There's only so many ways things are formed into different shapes and states. Whenever you see something in any shape, try to find out the forming mechanism!
- Cast into Mold, like molten tin being poured into a mold reverse-shaped like a model airplane.
- Extruded, like when semi-molten aluminum is pressed into a plate with a small V-shaped opening and hence comes out the other side in a V-shape.
- Air-blown, like semi-molten glass being rotated and blown into a vase-shape.
- Hydroformed, like a round aluminum tube being pressed by hydraulic fluid at super-high pressure into a solid mold reverse-shaped like the frame of a bicycle.
- Pressed, like a heated steel block being high-pressure pressed by solid metal into a mold.
- Magnaformed, like a plate of iron being twisted into an irregular shape by powerful electromagnets.
- Punching, like a vertical round bar pressing down an aluminum plate at high-pressure while underneath the plate is a strong steel support with a hole in the middle slightly larger diameter than the vertical round bar.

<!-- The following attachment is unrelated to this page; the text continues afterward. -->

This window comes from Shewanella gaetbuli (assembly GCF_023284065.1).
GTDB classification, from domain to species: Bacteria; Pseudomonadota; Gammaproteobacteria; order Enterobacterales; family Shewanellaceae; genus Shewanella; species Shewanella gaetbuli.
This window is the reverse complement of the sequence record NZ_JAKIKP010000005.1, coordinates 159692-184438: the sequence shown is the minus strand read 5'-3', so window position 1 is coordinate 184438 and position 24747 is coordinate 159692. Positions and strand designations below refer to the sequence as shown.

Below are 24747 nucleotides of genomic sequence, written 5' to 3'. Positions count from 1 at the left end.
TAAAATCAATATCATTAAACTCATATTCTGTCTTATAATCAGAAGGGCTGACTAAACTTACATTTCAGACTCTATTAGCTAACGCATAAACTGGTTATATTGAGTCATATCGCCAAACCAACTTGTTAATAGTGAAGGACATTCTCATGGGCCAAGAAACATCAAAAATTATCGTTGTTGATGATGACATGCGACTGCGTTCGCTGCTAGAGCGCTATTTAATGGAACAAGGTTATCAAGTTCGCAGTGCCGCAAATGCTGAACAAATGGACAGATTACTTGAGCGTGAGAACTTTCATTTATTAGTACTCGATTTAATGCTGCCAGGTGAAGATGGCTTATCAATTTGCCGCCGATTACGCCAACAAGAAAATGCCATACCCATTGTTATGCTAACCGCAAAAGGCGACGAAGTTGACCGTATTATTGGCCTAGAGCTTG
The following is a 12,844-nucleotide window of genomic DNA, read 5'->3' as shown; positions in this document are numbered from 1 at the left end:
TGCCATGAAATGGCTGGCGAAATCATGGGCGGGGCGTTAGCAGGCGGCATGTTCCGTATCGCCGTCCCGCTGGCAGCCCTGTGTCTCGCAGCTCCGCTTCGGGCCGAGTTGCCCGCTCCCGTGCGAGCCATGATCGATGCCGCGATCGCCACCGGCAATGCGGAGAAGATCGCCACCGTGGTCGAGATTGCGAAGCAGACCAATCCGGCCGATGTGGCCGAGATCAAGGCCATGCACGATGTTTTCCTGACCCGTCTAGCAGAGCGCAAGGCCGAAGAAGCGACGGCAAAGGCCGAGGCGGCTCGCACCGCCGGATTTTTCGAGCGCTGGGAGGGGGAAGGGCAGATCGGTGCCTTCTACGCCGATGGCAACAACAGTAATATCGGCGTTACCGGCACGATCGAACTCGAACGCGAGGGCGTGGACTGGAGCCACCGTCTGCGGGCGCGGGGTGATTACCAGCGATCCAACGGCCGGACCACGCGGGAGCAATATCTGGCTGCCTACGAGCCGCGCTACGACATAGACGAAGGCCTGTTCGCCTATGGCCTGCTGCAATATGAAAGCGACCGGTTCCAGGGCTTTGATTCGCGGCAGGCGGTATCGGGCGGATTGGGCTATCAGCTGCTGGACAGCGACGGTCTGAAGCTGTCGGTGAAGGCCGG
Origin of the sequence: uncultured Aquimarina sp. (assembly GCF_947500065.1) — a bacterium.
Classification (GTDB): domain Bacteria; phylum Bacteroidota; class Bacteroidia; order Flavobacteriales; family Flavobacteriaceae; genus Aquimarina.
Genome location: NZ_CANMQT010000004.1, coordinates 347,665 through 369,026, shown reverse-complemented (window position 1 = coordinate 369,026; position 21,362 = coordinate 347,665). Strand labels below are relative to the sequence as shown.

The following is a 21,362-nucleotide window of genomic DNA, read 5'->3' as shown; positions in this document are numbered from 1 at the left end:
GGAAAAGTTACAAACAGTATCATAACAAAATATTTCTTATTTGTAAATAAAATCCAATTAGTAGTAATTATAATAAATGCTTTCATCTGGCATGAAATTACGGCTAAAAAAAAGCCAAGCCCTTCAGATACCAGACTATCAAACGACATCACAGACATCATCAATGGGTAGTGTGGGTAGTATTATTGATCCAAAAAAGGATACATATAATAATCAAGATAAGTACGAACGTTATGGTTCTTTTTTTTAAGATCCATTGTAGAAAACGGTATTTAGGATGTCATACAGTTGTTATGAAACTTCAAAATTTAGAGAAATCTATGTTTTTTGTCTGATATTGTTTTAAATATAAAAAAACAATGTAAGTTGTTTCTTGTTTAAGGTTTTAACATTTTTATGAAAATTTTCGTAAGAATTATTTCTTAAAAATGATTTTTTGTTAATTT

- Struck, like a hammer pounding an edge into hot steel for a sword or a chisel whittling away pieces of wood for a sculpture.
- Ground, like an abrasive wheel rotating quickly against an iron block to whittle iron particles away towards the block's precise dimensions.
- Solid-sharp-cutting, like a knife cutting a tomato in half, or an endmill finishing the top surface of an aluminum plate, a flycutter roughly removing lots of iron from a block, a bandsaw/circular-saw cutting lumber in half, boring bar enlargening the inner diameter of a steel tube.
- Plasma cutting, when a stream of high-speed ionized air with high current blows and melts through a conductive material.
- Waterjet cutting, when a mixture of water and an abrasive are sent into a high pressure stream to abrasive-cut a material.
- Brushing, like when stainless steel brush is high-speed rotated to clean the surface of a steel table.
- Sandblasting, when a blanket of abrasive is high-pressure shot towards a material to finish its surface.
- Lasercutting, when a high-intensity light beam precisely melts/burns/vaporizes a material.
- Flamecutting, like when oxygen and acetylene are burned for a hot flame to melt/cut steel easily with the help of the exothermic reaction.
- Chemical Reaction, like when a copper clad board is immersed in acid and the acid removes all of the copper that is not protected by a resin coating.